Being pregnant doesn’t mean you can’t stay fit, in fact, experts recommend you continue with a smart workout routine throughout your pregnancy. Being strong and flexible will also help you with an easier delivery and prep you to keep up with the little one later. Keep reading for helpful fitness tips if you are pregnant.
Talk to your doctor. Studies show that nearly 40% of pregnant women get no advice from health care professionals regarding healthy exercise during pregnancy! That means too many women risk not striving for fitness or not going about it the right way for nine months. Tell your doctor you’d like to avoid getting too far out of shape, and that you need specific guidance for your personal circumstances. Don’t pick up a routine without professional approval but don’t let this time fly by with no regard to your fitness either.
Choose pregnancy-friendly exercises. Walking briskly, swimming regularly and prenatal yoga are all very healthy for you and easy on baby. Remember that your joints become loose and your center of gravity shifts with pregnancy, so you cannot just scale-down your usual routine. Seek out a moderate program that keeps you strong and fit, in a relaxed and safe manner.
Get maternity gear. You already know comfort and flexibility are a must during workouts, but that baby-bump needs to be accommodated throughout your pregnancy. Look for workout wear that is specifically sized to your time, shape and measurements. There should be nothing constrictive, nor anything too loose. Make sure you don’t get too warm, as over-heating can pose a threat to the baby, and consider getting extra-support in your bra for workouts, to compensate for those changes as well.
Don’t forget to include some abdominal exercises. Pregnant women gain most of their weight in their stomachs, which can lead to a lot of lower back pain. A stronger core helps to combat this problem. In addition, abdominal exercises during your third trimester have been proven to benefit labor.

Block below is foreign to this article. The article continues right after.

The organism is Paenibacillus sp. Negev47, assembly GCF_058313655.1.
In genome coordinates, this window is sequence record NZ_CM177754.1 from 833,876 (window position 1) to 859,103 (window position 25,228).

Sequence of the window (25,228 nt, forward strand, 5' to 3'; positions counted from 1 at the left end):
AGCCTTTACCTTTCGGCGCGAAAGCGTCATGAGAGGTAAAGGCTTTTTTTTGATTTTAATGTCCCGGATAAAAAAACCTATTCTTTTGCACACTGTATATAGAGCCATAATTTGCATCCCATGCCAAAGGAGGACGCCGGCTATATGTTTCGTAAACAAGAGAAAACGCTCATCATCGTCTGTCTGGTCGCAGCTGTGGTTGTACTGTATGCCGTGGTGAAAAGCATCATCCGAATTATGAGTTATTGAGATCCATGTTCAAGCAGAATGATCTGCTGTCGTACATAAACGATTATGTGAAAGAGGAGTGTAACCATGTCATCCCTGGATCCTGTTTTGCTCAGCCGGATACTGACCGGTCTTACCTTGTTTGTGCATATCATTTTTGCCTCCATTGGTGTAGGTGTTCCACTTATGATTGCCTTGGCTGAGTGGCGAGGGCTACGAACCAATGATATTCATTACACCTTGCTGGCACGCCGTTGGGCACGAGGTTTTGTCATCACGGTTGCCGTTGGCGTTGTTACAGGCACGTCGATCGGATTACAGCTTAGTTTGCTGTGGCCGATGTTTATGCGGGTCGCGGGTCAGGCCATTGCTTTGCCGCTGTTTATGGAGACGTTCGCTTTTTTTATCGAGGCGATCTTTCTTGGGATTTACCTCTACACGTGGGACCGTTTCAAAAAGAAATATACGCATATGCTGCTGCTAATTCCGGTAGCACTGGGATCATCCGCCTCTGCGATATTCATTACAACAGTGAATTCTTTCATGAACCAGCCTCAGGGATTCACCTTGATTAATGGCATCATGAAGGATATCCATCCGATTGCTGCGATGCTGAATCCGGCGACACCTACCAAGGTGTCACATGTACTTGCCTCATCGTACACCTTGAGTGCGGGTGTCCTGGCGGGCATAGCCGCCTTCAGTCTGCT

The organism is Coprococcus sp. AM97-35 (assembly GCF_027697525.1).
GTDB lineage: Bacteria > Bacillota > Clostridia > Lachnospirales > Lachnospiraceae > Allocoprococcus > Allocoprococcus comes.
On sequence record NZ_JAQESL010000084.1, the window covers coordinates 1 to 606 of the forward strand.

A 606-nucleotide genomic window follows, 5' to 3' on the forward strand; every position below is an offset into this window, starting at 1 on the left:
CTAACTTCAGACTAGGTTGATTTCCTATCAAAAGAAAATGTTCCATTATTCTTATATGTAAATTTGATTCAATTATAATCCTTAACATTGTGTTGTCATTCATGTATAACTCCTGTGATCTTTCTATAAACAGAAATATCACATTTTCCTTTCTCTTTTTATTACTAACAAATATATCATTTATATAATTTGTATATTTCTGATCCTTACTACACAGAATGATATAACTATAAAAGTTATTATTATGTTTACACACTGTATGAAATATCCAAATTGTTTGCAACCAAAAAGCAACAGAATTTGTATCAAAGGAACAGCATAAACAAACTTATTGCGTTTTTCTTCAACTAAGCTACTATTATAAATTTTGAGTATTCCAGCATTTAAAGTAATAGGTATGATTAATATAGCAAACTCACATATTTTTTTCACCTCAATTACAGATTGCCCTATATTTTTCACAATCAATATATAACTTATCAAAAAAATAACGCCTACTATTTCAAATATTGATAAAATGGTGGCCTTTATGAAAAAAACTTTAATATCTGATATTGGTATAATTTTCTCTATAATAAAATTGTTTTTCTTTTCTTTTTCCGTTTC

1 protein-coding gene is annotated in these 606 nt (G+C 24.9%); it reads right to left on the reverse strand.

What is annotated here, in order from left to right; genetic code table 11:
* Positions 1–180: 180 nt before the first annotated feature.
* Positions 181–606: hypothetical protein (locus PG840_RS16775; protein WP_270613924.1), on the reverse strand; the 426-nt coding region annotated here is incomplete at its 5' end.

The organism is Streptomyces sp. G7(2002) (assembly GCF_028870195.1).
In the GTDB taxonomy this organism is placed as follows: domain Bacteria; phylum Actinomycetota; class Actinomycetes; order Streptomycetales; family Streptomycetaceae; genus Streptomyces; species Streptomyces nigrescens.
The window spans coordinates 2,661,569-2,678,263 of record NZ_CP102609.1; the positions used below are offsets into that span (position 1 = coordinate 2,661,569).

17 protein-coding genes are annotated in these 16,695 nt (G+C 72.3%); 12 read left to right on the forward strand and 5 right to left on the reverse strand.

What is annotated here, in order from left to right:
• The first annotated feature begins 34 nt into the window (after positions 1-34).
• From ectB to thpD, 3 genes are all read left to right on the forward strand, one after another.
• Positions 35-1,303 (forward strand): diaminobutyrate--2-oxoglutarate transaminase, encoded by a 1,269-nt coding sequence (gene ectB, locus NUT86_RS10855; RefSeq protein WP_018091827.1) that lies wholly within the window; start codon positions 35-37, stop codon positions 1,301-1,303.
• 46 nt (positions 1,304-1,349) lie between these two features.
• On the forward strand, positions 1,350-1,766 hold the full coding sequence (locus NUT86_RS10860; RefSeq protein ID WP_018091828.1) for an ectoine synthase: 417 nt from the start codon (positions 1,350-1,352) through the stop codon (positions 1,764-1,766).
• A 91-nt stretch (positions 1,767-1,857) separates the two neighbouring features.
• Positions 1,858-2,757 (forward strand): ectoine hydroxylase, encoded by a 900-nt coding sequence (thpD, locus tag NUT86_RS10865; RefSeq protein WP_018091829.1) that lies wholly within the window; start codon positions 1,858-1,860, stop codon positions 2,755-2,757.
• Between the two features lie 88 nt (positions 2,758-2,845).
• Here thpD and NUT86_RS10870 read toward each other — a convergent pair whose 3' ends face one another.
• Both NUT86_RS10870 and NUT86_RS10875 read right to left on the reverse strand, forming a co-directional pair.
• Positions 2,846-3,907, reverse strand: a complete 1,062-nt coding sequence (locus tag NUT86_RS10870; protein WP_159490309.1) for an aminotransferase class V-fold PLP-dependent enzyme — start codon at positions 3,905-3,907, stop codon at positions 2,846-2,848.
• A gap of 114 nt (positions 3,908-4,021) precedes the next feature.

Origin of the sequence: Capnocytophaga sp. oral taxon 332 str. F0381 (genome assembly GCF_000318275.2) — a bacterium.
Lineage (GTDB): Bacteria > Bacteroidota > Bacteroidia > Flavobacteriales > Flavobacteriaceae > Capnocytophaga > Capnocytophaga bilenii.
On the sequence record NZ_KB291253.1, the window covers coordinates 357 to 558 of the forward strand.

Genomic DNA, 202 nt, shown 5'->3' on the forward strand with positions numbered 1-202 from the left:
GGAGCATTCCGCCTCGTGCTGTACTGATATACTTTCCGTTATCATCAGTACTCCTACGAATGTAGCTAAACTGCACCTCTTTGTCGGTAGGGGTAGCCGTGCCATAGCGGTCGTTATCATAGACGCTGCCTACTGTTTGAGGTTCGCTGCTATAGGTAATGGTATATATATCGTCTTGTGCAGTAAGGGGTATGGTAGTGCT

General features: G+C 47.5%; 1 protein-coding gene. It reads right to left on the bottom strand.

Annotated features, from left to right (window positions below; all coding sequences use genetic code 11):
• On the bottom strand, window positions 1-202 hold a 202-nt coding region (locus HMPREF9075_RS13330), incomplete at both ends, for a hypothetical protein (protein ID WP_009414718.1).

Avoid exercises that require you to lie on your back, especially in late pregnancy. Just as your doctor has probably advised you not to sleep on your back after the first trimester, you shouldn’t exercise on your back, either. Being in this position puts pressure on the vena cava, a major blood vessel that runs through the right side of your body. If blood flow is reduced, you may feel dizzy, sick or lightheaded.
Be aware that your center of gravity will change as your belly grows. This affects your ability to balance during certain exercises, and it may affect your posture. If exercises become too difficult during the later stages of pregnancy, or if you feel unstable, discontinue that activity in favor of something that you find easier to perform. This reduces the likelihood of falls or other accidents.
Join an organized, supervised class. Even if you are the independent, self-starter type, going it alone can be dangerous during pregnancy. Rather than working out where and when you feel like it by yourself, sign-up for a class where you will be surrounded by people. You can still get a great swim or walk in, but there will always be somebody there if you need any kind of help, advice or immediate attention. Fitness is important to your health, but a smooth pregnancy is obviously the first priority.
Pack vitamins into small and frequent snack sessions. We all know pregnancy can create all kinds of cravings, and working out may just add to that hunger, so calculate your dietary intake to accommodate both! Vitamin D from low-fat milk, folic acid in fresh oranges, iron from an all-natural oatmeal bar–everything your baby and you need in neat little snack-meals throughout the day should keep your hunger at bay and you fueled for fitness.
Get more rest than usual. Most expectant mothers need more sitting, napping and relaxing, but if you’ve got a healthy fitness routine going, you need even more time to recoup. Don’t ever keep yourself in overdrive, no matter how much you’ve got going on or how great your love of working out may be. Keeping yourself fit during this time is a very healthy decision, but it also must be a wise one; listen to your body and your baby.
Drink more water than usual. Pregnancy increases the amount of blood pumping through your veins, and you may feel hotter than you do when you aren’t pregnant. It probably takes less activity to make you sweat, too. For these reasons, you should increase the amount of non-caffeinated fluids you consume to ensure that you stay well-hydrated during and after your workouts.
Working out during pregnancy helps you feel great, and it builds strength that can help carry you through labor. With a few modifications of your favorite exercises, and your doctor’s blessing, you can enjoy a safe, active pregnancy.